The Great Psychotherapy Debate: Models, Methods, and Findings

The Great Psychotherapy Debate: Models, Methods, and Findings

The Great Psychotherapy Debate: Models, Methods, and Findings

The Great Psychotherapy Debate: Models, Methods, and Findings

Synopsis

The Great Psychotherapy Debate: Models, Methods, and Findings comprehensively reviews the research on psychotherapy to dispute the commonly held view that the benefits of psychotherapy are derived from the specific ingredients contained in a given treatment (medical model). The author reviews the literature related to the absolute efficacy of psychotherapy, the relative efficacy of various treatments, the specificity of ingredients contained in established therapies, effects due to common factors, such as the working alliance, adherence and allegiance to the therapeutic protocol, and effects that are produced by different therapists. In each case, the evidence convincingly corroborates the contextual model and disconfirms the prevailing medical model.

Excerpt

The “common factors” position on the effectiveness of psychotherapy—whose lineaments were sketched between fifty and thirty years ago by such scholars as Jerome Frank, Hans Strupp, Victor Raimy, and Lester Luborsky among others, and whose empirical foundations were laid scarcely more than 25 years ago—here attains its most forceful expression; and Bruce Wampold dons the mantel of foremost defender of a position with enormously important implications for mental health training, treatment, and public policy.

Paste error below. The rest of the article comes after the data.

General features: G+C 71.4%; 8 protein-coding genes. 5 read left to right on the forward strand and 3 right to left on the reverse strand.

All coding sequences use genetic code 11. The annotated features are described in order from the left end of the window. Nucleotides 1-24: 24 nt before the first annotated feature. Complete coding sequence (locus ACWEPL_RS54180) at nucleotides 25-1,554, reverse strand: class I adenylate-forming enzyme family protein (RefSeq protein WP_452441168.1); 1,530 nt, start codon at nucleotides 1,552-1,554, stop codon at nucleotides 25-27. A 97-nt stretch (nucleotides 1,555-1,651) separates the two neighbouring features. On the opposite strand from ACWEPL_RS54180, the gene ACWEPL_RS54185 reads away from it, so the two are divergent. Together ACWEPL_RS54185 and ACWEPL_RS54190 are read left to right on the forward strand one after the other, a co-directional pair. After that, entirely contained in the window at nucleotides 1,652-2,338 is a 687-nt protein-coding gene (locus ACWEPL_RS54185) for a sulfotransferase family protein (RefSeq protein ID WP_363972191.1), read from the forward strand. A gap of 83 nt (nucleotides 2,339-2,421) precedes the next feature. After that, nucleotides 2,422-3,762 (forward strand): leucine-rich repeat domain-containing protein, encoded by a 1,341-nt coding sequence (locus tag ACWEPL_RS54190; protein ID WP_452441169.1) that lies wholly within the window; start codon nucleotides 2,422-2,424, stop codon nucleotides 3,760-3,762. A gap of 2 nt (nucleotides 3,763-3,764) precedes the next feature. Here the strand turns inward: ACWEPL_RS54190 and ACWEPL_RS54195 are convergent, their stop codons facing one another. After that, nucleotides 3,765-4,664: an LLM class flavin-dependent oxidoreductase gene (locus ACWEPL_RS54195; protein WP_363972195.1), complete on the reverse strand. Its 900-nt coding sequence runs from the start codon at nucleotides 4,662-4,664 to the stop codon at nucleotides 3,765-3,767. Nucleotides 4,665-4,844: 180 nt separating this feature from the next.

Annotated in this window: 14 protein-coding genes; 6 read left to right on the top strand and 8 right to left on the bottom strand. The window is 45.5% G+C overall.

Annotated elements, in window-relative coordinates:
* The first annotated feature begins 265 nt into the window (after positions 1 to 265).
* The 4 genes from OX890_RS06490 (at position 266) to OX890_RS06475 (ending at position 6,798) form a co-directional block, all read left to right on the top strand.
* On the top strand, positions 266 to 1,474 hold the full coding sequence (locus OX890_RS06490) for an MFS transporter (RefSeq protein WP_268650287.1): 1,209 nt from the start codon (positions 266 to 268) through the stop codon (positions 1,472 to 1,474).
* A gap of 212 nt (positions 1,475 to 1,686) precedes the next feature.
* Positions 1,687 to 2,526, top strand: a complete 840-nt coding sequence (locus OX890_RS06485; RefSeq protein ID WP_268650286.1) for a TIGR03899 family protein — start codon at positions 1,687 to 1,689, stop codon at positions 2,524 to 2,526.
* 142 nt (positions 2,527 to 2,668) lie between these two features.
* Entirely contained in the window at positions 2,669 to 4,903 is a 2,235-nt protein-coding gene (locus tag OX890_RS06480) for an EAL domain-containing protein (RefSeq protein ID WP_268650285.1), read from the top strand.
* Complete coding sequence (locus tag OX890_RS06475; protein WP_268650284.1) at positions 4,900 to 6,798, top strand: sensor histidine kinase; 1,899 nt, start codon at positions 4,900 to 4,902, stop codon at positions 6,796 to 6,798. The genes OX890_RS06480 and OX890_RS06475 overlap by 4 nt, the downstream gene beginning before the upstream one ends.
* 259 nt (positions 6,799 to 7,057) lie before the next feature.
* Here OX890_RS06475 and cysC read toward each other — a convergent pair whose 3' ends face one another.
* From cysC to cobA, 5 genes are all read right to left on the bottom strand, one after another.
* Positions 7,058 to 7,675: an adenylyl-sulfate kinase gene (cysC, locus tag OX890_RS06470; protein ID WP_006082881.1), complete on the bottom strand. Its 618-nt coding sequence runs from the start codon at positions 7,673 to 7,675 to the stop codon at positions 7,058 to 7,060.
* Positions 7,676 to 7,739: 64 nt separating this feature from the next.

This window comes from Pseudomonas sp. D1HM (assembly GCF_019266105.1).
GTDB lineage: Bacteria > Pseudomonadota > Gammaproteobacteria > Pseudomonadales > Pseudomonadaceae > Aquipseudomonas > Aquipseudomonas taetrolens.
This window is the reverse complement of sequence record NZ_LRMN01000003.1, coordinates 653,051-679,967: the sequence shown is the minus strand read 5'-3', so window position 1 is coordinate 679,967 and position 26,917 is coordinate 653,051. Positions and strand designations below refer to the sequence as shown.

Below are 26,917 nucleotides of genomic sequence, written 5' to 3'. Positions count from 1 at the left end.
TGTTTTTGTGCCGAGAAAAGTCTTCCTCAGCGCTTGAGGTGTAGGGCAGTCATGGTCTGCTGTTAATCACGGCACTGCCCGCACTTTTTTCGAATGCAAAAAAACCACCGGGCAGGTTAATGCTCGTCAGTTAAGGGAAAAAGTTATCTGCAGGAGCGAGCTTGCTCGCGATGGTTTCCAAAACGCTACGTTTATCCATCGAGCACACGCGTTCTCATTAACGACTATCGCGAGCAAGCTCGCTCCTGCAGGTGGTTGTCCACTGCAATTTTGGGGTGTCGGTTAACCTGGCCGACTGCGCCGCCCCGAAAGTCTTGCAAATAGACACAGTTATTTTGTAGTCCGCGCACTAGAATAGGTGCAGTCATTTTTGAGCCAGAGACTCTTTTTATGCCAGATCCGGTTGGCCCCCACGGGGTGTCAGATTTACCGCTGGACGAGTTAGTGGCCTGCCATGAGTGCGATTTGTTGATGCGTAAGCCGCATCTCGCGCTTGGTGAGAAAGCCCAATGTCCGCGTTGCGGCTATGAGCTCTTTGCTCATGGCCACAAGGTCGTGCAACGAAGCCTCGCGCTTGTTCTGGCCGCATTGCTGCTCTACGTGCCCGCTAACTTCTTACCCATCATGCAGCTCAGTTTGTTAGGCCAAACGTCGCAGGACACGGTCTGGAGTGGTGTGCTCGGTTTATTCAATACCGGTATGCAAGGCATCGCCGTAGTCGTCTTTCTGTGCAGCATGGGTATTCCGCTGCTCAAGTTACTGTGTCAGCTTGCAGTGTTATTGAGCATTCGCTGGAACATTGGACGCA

The common factors position (namely, that all of the many specific types of psychotherapeutic treatment achieve virtually equal—or insignificantly different—benefits because of a common core of curative processes) can move the focus of psychotherapy training and theory itself from therapist to client, from how the therapist “cures” to how the client “heals.” The medical model of psychotherapy that Wampold so meticulously deconstructs in The Great Psychotherapy Debate has led us to accept a view of clients as inert and passive objects on whom we operate and whom we medicate. The implausibility that the great variety of specific ingredients in the multitude of psychotherapeutic approaches would yield indistinguishable outcomes is a strong clue that either it is instead a set of often unacknowledged common elements that is effective, or else it is a set of processes residing largely in the clients and merely mobilized by therapy that carries the power to improve clients' lives. This potential shift in perspective (from an emphasis on the differences among therapies to an awareness of the broad context in which therapeutic relationships are played out) can cause both therapists and theo— . . .

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